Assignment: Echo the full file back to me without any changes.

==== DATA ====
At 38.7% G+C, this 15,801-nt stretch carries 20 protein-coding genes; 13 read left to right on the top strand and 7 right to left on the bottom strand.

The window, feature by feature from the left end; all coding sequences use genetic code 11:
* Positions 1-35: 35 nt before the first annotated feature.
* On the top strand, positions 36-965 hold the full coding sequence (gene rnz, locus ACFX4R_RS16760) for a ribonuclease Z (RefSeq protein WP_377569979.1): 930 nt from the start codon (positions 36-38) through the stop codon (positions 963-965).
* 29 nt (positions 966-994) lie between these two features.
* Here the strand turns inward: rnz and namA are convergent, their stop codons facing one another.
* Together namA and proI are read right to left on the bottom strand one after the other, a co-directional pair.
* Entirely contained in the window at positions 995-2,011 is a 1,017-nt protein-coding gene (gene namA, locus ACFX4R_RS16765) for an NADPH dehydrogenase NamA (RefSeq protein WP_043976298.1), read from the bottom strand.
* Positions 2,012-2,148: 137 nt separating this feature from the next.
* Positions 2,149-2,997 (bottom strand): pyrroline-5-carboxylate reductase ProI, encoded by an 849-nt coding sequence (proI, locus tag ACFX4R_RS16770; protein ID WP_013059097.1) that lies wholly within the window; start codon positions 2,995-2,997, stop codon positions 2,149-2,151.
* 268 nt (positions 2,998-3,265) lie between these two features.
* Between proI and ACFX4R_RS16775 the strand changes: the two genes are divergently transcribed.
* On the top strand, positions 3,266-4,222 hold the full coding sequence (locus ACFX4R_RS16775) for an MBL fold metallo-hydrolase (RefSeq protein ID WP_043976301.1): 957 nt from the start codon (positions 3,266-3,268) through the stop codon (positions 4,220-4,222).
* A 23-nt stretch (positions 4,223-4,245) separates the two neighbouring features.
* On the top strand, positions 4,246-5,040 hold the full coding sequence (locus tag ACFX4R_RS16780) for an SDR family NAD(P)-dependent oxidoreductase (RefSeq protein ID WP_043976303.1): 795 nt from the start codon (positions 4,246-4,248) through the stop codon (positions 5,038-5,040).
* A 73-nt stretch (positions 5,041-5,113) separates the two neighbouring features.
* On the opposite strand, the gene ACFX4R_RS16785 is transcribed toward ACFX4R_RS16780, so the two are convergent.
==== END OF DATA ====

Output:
At 38.7% G+C, this 15,801-nt stretch carries 20 protein-coding genes; 13 read left to right on the top strand and 7 right to left on the bottom strand.

The window, feature by feature from the left end; all coding sequences use genetic code 11:
* Positions 1-35: 35 nt before the first annotated feature.
* On the top strand, positions 36-965 hold the full coding sequence (gene rnz, locus ACFX4R_RS16760) for a ribonuclease Z (RefSeq protein WP_377569979.1): 930 nt from the start codon (positions 36-38) through the stop codon (positions 963-965).
* 29 nt (positions 966-994) lie between these two features.
* Here the strand turns inward: rnz and namA are convergent, their stop codons facing one another.
* Together namA and proI are read right to left on the bottom strand one after the other, a co-directional pair.
* Entirely contained in the window at positions 995-2,011 is a 1,017-nt protein-coding gene (gene namA, locus ACFX4R_RS16765) for an NADPH dehydrogenase NamA (RefSeq protein WP_043976298.1), read from the bottom strand.
* Positions 2,012-2,148: 137 nt separating this feature from the next.
* Positions 2,149-2,997 (bottom strand): pyrroline-5-carboxylate reductase ProI, encoded by an 849-nt coding sequence (proI, locus tag ACFX4R_RS16770; protein ID WP_013059097.1) that lies wholly within the window; start codon positions 2,995-2,997, stop codon positions 2,149-2,151.
* 268 nt (positions 2,998-3,265) lie between these two features.
* Between proI and ACFX4R_RS16775 the strand changes: the two genes are divergently transcribed.
* On the top strand, positions 3,266-4,222 hold the full coding sequence (locus ACFX4R_RS16775) for an MBL fold metallo-hydrolase (RefSeq protein ID WP_043976301.1): 957 nt from the start codon (positions 3,266-3,268) through the stop codon (positions 4,220-4,222).
* A 23-nt stretch (positions 4,223-4,245) separates the two neighbouring features.
* On the top strand, positions 4,246-5,040 hold the full coding sequence (locus tag ACFX4R_RS16780) for an SDR family NAD(P)-dependent oxidoreductase (RefSeq protein ID WP_043976303.1): 795 nt from the start codon (positions 4,246-4,248) through the stop codon (positions 5,038-5,040).
* A 73-nt stretch (positions 5,041-5,113) separates the two neighbouring features.
* On the opposite strand, the gene ACFX4R_RS16785 is transcribed toward ACFX4R_RS16780, so the two are convergent.